We do see this as a community, statewide, and nationwide crisis. We continue to see proposed projects popping up in our state and in the Midwest. Some say that it is just a drop in the bucket when taking up farmland for industrial-scale solar, but it certainly adds up and we are seeing that happen quickly. The World Bank reports that the U.S. has 18% arable land to grow crops on. Our productive soil is Iowa’s biggest asset and our most important natural resource that we have in this state, and to see industrial-scale solar proposed on such rich soil is incredibly heartbreaking and irresponsible. 

There are so many future opportunities with the soil that we have here, and we do not understand how it makes any type of sense to propose solar projects on such highly productive agricultural land. They propose that the land will be farmable once the project is decommissioned in 35-50 years, but there is no proof of that as there is not a solar project that has been decommissioned from productive farmland after that long.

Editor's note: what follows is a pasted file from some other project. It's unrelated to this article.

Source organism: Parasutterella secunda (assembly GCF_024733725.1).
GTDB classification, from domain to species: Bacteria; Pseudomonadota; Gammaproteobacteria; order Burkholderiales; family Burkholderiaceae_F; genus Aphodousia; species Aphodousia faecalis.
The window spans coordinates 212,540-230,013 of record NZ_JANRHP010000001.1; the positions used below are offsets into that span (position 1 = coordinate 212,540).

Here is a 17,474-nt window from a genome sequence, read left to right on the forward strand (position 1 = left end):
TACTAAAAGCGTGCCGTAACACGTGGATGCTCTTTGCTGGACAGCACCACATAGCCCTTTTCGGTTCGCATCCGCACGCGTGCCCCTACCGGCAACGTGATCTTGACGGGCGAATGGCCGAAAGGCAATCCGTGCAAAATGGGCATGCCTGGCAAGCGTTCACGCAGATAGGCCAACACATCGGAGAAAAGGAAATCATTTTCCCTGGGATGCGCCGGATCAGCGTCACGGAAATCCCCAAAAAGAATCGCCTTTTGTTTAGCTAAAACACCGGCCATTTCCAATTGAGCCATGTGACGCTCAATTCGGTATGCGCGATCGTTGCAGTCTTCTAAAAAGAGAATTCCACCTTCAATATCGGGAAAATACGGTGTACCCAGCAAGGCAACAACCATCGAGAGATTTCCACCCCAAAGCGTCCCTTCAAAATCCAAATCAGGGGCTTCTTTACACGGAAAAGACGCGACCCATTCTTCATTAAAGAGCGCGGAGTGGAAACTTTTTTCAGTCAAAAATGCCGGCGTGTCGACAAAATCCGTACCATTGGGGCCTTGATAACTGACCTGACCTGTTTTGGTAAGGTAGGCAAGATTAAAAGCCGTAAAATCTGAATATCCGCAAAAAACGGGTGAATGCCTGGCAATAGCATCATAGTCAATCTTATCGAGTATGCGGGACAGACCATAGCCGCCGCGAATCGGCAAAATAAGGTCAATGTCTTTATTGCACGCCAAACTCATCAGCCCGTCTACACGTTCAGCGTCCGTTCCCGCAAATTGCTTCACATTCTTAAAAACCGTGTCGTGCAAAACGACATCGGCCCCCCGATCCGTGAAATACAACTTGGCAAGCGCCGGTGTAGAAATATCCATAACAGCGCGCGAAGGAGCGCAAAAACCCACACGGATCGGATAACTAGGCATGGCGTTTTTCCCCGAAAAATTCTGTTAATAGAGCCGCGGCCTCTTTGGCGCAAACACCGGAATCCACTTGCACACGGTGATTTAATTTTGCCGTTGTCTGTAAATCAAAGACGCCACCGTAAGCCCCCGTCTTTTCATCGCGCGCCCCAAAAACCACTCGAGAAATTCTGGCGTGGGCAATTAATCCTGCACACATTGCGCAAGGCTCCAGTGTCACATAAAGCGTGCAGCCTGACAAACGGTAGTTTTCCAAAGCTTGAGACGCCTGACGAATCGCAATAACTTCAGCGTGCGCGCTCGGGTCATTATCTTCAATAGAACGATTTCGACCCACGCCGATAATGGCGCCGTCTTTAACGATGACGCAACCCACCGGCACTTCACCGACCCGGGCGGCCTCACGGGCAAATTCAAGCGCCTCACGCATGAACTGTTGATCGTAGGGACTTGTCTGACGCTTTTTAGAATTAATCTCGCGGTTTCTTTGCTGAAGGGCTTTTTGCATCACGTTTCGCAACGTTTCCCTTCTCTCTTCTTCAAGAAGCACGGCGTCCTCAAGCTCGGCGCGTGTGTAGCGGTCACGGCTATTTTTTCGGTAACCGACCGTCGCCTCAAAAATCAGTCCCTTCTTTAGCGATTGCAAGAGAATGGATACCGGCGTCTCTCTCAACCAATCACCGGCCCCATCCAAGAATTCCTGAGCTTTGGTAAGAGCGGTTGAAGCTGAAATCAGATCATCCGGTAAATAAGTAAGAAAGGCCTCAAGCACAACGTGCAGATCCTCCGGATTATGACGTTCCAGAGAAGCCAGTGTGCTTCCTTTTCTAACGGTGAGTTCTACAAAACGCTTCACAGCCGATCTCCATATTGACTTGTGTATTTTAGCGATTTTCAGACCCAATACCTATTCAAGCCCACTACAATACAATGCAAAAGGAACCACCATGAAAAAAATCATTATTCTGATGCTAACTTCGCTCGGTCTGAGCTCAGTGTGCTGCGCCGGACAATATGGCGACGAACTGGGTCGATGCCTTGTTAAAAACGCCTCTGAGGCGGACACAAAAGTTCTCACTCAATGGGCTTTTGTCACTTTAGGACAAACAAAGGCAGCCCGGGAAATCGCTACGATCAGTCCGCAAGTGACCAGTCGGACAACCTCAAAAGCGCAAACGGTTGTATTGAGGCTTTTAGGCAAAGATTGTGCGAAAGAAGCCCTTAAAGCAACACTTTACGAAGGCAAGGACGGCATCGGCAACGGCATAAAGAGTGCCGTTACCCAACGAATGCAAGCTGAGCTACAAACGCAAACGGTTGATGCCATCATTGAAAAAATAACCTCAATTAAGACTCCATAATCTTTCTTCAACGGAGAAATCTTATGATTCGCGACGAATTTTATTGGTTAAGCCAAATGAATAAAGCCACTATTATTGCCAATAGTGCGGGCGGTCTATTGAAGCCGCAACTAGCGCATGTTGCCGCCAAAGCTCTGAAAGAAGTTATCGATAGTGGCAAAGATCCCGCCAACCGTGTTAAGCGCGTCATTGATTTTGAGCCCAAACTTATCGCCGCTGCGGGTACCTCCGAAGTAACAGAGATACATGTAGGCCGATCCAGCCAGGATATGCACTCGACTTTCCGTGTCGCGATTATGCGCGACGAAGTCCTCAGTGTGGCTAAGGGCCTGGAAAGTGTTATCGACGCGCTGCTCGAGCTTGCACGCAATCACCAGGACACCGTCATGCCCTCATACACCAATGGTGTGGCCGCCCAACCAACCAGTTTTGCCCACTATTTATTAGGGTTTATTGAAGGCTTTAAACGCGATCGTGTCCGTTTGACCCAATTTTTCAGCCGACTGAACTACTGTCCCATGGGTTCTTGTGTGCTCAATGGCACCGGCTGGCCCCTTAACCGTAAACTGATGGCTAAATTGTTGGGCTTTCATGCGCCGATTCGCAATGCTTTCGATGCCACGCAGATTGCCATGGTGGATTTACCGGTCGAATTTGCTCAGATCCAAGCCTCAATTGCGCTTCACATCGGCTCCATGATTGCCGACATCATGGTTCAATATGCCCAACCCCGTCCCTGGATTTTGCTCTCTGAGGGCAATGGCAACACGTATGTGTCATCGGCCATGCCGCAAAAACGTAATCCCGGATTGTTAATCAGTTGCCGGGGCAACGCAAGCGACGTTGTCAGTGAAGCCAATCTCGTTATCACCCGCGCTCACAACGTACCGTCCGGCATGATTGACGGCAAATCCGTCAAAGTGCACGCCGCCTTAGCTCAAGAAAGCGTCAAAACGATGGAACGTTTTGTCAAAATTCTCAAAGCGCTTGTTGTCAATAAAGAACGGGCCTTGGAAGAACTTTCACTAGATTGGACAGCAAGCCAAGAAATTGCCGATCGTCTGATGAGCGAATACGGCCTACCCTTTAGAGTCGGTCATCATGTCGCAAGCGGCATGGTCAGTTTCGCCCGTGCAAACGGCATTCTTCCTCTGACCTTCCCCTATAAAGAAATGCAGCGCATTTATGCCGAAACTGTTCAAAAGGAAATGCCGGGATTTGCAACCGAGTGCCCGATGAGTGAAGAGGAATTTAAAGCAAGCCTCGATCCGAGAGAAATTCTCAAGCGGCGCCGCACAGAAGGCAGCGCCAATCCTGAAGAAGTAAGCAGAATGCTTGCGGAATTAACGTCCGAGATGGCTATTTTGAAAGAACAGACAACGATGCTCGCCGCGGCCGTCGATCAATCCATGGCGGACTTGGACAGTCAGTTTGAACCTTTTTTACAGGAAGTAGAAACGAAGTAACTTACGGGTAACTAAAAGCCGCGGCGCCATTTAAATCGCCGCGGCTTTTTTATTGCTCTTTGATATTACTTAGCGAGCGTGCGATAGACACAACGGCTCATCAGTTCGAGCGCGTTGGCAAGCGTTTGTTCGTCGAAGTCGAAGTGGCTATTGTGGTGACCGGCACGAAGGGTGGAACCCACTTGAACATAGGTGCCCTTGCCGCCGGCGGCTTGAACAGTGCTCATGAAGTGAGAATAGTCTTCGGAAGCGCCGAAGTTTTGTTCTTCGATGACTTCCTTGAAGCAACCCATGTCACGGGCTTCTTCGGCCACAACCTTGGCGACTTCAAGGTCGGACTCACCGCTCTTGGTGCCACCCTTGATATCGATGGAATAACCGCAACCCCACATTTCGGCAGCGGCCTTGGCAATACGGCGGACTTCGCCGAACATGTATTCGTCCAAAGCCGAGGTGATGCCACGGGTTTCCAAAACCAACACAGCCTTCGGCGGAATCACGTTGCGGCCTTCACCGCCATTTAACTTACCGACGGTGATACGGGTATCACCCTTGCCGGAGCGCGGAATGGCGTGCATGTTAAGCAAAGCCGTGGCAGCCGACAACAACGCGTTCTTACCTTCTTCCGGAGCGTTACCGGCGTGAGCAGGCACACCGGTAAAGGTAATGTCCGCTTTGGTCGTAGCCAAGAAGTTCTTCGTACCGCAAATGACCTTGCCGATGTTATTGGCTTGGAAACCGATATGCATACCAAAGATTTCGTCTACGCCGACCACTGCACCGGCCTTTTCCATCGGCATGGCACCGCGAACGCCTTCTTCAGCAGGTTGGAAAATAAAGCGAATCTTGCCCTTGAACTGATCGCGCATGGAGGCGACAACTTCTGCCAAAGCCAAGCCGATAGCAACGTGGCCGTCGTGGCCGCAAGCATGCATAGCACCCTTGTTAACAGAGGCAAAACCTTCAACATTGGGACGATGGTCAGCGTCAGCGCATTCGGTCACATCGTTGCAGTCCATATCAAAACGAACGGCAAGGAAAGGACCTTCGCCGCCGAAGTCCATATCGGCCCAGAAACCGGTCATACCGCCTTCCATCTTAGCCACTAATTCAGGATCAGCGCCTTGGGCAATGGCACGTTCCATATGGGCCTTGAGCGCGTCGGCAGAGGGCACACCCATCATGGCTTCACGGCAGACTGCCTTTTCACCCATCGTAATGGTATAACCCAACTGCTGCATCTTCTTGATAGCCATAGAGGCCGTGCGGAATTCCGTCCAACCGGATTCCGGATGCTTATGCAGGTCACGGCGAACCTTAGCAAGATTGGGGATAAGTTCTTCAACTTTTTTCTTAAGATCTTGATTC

We also do not believe that industrial-scale solar projects belong where people live and surrounding communities that want to grow and prosper. The area that this project is proposed is very highly residential and on the fringe of Cedar Rapids. Awareness and common sense – that’s what we are doing our best to spread.

Some perceive us as NIMBYS who just do not wish to look at the largest industrial-scale solar project in the state of Iowa. That is the least of our worries within this situation. 

We are fighting for much more than that. [We are fighting for] the potential of the future of farming in Linn County and in our state, the ability for our community to live in symbiosis with each other again, the growth of small town Iowa, the businesses that want to stay successful in small communities, the mental and physical health and safety of the people who live here and their overall wellbeing, the access of affordable energy to consumers, and so much more. 

Industrial-scale solar is truly tearing communities and families apart and it seems to be set up for it to be this way. We don’t want that here. We don’t want that anywhere. We want strong and thriving communities, we want trust to be established, and we truly want to feel at home here again.